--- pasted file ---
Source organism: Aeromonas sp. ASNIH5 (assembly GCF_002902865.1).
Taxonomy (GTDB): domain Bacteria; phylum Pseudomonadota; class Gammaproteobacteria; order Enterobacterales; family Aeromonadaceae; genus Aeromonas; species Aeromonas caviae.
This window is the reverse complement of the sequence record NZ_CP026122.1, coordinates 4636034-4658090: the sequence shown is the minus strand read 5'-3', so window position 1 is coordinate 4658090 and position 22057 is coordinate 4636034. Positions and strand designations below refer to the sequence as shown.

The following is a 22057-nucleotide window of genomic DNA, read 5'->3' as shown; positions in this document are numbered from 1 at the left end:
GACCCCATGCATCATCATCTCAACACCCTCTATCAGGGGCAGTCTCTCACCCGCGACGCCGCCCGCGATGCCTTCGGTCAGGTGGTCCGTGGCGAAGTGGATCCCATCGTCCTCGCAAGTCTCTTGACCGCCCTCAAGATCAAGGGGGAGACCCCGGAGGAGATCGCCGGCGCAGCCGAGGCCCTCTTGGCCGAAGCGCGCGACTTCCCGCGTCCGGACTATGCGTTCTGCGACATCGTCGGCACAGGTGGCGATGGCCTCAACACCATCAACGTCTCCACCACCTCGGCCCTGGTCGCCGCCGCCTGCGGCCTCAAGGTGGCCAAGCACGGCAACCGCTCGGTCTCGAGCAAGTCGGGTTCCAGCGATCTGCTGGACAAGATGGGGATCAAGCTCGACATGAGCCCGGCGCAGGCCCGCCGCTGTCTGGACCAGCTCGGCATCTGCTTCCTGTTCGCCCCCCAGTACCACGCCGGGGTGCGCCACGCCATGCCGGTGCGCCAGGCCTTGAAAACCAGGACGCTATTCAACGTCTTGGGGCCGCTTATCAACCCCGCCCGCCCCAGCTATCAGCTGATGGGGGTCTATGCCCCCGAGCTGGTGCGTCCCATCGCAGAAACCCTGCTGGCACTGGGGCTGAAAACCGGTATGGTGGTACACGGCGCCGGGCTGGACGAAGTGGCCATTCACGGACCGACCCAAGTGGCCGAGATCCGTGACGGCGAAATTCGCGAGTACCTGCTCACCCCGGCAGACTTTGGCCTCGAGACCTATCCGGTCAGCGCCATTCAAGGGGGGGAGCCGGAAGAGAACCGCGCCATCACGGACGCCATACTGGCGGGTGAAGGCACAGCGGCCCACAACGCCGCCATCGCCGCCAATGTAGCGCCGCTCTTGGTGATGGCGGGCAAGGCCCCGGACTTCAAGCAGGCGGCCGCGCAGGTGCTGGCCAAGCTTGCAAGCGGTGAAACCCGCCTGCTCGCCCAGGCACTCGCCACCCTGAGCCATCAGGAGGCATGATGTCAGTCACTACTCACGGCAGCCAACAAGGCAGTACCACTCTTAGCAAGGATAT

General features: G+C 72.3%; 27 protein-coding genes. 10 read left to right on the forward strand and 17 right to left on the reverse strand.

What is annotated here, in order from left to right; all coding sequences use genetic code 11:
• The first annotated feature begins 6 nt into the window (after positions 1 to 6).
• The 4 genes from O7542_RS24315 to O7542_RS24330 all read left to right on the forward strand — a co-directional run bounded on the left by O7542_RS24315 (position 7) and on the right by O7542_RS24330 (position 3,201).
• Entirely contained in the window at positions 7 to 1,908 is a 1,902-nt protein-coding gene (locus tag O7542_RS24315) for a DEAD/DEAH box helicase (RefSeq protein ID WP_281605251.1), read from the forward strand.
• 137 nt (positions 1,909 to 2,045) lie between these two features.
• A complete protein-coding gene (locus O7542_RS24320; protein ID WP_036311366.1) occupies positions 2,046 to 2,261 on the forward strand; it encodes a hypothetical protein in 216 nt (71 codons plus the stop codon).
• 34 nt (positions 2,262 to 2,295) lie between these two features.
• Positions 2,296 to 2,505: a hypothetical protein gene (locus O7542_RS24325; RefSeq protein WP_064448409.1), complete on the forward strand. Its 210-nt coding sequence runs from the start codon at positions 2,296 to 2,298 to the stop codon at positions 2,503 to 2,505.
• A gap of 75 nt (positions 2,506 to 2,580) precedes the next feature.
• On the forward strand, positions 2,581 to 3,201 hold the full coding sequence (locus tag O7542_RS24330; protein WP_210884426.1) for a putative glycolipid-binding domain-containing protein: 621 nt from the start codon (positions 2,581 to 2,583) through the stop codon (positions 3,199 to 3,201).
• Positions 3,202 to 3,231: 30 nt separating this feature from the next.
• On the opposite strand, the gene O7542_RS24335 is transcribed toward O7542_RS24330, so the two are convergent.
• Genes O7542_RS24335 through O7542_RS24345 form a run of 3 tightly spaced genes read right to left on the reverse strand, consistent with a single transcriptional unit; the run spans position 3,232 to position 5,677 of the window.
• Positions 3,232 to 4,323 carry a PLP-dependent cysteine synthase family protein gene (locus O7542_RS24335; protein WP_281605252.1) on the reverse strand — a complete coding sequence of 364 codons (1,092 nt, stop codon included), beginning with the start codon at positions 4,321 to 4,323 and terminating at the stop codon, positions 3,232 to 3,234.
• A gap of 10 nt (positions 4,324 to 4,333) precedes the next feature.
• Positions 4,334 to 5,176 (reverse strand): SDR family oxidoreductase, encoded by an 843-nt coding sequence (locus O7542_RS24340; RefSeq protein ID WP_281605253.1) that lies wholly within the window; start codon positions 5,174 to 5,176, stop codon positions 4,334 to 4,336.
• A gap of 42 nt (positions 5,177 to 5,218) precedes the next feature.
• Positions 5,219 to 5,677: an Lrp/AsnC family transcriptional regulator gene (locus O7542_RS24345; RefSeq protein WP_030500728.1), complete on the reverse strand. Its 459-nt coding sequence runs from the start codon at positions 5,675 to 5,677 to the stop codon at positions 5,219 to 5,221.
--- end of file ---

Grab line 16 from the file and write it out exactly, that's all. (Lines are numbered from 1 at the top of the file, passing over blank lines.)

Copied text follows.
• On the forward strand, positions 2,581 to 3,201 hold the full coding sequence (locus tag O7542_RS24330; protein WP_210884426.1) for a putative glycolipid-binding domain-containing protein: 621 nt from the start codon (positions 2,581 to 2,583) through the stop codon (positions 3,199 to 3,201).